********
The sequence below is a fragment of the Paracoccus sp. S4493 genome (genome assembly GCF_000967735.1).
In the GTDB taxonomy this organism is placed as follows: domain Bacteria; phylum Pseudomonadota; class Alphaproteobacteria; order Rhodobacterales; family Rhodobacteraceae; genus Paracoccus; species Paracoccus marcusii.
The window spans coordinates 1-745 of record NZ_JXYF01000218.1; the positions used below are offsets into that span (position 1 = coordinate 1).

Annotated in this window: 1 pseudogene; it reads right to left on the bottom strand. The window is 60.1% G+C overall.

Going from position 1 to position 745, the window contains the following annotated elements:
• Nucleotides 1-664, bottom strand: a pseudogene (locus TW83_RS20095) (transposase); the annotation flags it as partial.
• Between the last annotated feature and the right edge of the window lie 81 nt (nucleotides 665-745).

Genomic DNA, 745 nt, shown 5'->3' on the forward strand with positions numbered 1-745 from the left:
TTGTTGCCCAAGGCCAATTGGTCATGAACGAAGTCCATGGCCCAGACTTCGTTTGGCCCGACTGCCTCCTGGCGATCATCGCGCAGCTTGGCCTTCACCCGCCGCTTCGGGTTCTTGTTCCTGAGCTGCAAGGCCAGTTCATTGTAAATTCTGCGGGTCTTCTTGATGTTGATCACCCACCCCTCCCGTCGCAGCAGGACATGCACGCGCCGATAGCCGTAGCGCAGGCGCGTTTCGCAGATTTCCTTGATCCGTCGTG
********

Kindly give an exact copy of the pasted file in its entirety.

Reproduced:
The sequence below is a fragment of the Paracoccus sp. S4493 genome (genome assembly GCF_000967735.1).
In the GTDB taxonomy this organism is placed as follows: domain Bacteria; phylum Pseudomonadota; class Alphaproteobacteria; order Rhodobacterales; family Rhodobacteraceae; genus Paracoccus; species Paracoccus marcusii.
The window spans coordinates 1-745 of record NZ_JXYF01000218.1; the positions used below are offsets into that span (position 1 = coordinate 1).

Annotated in this window: 1 pseudogene; it reads right to left on the bottom strand. The window is 60.1% G+C overall.

Going from position 1 to position 745, the window contains the following annotated elements:
• Nucleotides 1-664, bottom strand: a pseudogene (locus TW83_RS20095) (transposase); the annotation flags it as partial.
• Between the last annotated feature and the right edge of the window lie 81 nt (nucleotides 665-745).

Genomic DNA, 745 nt, shown 5'->3' on the forward strand with positions numbered 1-745 from the left:
TTGTTGCCCAAGGCCAATTGGTCATGAACGAAGTCCATGGCCCAGACTTCGTTTGGCCCGACTGCCTCCTGGCGATCATCGCGCAGCTTGGCCTTCACCCGCCGCTTCGGGTTCTTGTTCCTGAGCTGCAAGGCCAGTTCATTGTAAATTCTGCGGGTCTTCTTGATGTTGATCACCCACCCCTCCCGTCGCAGCAGGACATGCACGCGCCGATAGCCGTAGCGCAGGCGCGTTTCGCAGATTTCCTTGATCCGTCGTG